What is the legacy of the Rooney Rule?
“Rooney Rule Revisited: Race and Diversity in Sports and Corporate America” will be held Wed., Sept. 21, at the Temple Performing Arts Center.
While it has not been spared from criticism, there is no denying the impact of the Rooney Rule. Launched in 2003 and named after Dan Rooney, former owner of the Pittsburgh Steelers and former chair of the league’s diversity committee, the rule stipulated that NFL coaches must interview at least one minority candidate when hiring for the position of head coach.
“This was pretty groundbreaking at the time, and when it launched, there were plenty of people who just bashed it,” said Jeremi Duru, a professor of law at American University’s Washington College of Law. “They argued that this was unfair reverse discrimination and that it should be unlawful.”
Since its launch, the rule has, at times, come under fire, but it has also continued to evolve and adapt. Most recently, the rule was modified this year to stipulate that all 32 clubs must interview at least two women or persons of color when seeking to fill prominent positions. It has also been used as a model for other prominent business organizations.
Jim Rooney, who is one of Dan Rooney’s sons, and Duru will discuss the rule, its legacy and how it will continue to impact both the present and future sports and business world when they visit Temple University on Wed., Sept. 21, for a special presentation. Jim Rooney’s book, A Different Way to Win, and Duru’s book, Advancing the Ball, will also be highlighted during the discussion. Their talk, “Rooney Rule Revisited: Race and Diversity in Sports and Corporate America,” will be held at noon in the Temple Performing Arts Center. It is free and open to the public, and attendees can register here.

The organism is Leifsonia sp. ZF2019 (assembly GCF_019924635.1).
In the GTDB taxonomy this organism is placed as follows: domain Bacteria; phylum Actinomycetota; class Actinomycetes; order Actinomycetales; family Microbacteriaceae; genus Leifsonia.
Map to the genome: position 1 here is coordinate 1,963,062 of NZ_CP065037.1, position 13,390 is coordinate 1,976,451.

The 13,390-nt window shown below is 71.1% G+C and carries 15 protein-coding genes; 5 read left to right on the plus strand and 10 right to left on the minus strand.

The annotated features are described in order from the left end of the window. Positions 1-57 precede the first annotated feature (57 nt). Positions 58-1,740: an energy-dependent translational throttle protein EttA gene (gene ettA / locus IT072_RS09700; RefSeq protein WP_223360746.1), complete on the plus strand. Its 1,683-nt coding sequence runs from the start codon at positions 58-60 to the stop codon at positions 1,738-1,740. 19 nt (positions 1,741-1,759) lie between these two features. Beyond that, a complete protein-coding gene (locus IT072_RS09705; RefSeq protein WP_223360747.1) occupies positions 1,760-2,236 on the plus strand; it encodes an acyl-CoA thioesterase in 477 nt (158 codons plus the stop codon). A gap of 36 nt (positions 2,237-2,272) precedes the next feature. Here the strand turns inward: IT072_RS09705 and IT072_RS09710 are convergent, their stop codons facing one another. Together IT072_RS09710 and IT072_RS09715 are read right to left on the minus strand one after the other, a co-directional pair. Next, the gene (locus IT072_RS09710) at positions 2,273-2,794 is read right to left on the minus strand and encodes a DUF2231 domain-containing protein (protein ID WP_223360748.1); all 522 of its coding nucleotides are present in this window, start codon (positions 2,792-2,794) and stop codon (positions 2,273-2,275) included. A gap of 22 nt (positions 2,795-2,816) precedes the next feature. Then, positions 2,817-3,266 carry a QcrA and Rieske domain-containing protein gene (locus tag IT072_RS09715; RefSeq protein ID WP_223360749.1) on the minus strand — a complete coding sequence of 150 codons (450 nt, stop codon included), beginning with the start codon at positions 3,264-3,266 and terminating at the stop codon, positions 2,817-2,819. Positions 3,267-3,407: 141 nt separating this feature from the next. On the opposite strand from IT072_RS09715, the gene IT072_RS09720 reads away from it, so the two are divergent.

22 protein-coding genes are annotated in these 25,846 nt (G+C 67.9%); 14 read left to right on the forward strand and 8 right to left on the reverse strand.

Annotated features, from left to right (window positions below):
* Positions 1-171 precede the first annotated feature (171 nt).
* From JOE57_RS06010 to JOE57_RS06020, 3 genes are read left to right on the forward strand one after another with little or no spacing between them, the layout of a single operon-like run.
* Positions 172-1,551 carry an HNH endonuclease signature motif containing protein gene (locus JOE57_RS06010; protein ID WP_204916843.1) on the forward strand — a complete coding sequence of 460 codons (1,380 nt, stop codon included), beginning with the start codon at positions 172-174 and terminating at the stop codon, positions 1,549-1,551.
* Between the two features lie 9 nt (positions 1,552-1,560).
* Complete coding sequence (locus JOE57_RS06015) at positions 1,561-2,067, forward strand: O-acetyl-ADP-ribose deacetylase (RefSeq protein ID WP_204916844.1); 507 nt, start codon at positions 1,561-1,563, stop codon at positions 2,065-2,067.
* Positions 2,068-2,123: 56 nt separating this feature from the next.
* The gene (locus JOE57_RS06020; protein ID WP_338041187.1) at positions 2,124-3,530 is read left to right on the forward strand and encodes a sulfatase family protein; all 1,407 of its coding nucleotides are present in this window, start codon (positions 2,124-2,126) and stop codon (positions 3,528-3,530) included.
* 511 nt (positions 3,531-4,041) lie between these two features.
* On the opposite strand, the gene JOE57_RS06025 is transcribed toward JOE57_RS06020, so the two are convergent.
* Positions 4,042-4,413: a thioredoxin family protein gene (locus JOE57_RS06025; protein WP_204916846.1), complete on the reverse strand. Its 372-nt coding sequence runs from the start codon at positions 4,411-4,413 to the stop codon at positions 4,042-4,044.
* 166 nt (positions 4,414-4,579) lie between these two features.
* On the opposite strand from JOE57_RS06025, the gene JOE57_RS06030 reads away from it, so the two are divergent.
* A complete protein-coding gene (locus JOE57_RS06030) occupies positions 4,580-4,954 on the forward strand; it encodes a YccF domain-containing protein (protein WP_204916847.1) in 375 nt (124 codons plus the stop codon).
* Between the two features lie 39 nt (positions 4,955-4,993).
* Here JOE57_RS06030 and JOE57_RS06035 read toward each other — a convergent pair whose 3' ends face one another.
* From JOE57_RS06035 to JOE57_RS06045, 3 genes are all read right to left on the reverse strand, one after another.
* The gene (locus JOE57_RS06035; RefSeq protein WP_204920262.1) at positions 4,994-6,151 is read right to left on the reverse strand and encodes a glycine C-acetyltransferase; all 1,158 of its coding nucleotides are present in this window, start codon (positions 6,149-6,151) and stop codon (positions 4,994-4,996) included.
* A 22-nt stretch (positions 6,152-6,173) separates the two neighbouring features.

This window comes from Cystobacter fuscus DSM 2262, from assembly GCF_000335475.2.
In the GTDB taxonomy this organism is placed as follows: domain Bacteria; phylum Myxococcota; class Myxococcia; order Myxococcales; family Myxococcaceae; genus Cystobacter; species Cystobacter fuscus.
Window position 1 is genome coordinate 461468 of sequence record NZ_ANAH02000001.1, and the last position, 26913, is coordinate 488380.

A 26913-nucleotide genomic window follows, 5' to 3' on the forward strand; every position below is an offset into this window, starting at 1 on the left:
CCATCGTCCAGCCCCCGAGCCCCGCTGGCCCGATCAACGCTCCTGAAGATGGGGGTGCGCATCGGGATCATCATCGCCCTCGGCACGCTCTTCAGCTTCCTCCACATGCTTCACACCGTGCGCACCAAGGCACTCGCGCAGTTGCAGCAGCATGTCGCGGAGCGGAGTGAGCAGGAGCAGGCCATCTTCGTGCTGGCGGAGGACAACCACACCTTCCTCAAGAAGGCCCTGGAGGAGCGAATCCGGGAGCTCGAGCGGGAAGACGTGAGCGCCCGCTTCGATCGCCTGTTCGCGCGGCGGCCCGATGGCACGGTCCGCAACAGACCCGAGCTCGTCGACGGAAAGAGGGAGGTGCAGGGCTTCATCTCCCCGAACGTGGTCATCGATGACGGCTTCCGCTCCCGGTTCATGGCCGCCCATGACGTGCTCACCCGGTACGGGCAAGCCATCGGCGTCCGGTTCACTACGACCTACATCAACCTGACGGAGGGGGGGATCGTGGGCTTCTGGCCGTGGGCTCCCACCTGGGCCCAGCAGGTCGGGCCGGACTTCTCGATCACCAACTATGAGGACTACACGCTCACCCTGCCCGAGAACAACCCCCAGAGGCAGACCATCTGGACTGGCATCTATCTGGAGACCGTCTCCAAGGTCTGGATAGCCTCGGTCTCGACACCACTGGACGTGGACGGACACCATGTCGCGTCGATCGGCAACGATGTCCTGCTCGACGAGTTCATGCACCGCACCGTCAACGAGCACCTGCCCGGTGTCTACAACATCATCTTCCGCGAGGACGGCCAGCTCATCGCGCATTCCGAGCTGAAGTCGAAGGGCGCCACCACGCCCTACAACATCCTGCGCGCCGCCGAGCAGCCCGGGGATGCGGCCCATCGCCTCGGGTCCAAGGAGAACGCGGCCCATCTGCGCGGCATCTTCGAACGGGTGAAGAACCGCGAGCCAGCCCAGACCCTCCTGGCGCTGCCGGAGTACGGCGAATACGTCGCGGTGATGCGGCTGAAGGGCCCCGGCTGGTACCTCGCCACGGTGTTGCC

“Where I think the rule has been most helpful is that it stops teams from taking the easy way out, and that happens because we have all of these different biases working against us,” Rooney said. “My father was someone who didn’t take the easy way out, and we know that data shows that when you take the easy way out, you actually get poor results.”
According to Rooney and Duru, more and more companies are realizing this, too.
“We really think the rule itself is a fantastic idea, and when implemented well, it can be a driver for diversity and inclusion, not just in sport and in the NFL but generally for all organizations,” said Duru, who previously worked in the Beasley School of Law and is a former recipient of Temple’s George P. Williams Outstanding Law Professor of the Year Award. “We’re seeing it make its way to other companies. Wells Fargo and J.P. Morgan have both introduced forms of the rule. Xerox has introduced a form of it as have Facebook, Pinterest and several other Silicon Valley tech companies.”
Rooney and Duru believe the most recent changes to the Rooney Rule are the ones that have the ability to make a significant difference when it comes to changing equitable hiring practices.
“When you have two diverse candidates in the pool, there is a lot of data that shows that there is a much higher likelihood of you ultimately selecting a person of color,” Rooney said.
More information on the upcoming Duru and Jim Rooney talk is available here.
The event is co-sponsored by the Fox School of Business; the School of Sport, Tourism and Hospitality Management; the Klein College of Media and Communication; the Beasley School of Law; Temple Athletics; and the Center for Ethics, Diversity and Workplace Culture.